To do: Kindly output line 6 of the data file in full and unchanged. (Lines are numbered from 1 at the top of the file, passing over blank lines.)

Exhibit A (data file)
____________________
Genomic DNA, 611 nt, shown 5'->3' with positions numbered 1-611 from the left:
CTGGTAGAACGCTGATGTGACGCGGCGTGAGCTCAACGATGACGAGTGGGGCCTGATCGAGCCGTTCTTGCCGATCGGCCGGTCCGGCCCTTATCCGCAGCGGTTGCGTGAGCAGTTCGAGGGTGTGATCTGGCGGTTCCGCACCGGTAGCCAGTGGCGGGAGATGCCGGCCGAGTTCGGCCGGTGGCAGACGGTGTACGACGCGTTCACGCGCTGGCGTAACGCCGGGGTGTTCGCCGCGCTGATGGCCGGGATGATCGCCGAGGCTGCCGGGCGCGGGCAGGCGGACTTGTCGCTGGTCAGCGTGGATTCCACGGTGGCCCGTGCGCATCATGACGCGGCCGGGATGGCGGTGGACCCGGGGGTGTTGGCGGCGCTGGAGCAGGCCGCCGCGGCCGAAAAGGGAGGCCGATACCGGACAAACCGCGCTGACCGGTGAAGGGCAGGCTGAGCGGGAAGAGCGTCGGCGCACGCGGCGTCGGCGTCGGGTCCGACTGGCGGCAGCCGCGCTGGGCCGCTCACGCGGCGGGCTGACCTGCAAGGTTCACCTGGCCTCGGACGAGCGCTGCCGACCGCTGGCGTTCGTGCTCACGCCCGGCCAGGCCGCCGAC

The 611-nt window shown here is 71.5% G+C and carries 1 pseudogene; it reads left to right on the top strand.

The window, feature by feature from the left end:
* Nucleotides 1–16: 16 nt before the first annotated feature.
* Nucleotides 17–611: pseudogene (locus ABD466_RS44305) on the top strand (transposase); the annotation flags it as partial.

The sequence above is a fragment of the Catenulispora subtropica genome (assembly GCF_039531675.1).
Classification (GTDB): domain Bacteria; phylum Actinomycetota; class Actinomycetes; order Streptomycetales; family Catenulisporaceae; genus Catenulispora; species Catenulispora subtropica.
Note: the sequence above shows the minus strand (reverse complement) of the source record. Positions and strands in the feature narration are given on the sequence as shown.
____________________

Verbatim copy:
* Nucleotides 17–611: pseudogene (locus ABD466_RS44305) on the top strand (transposase); the annotation flags it as partial.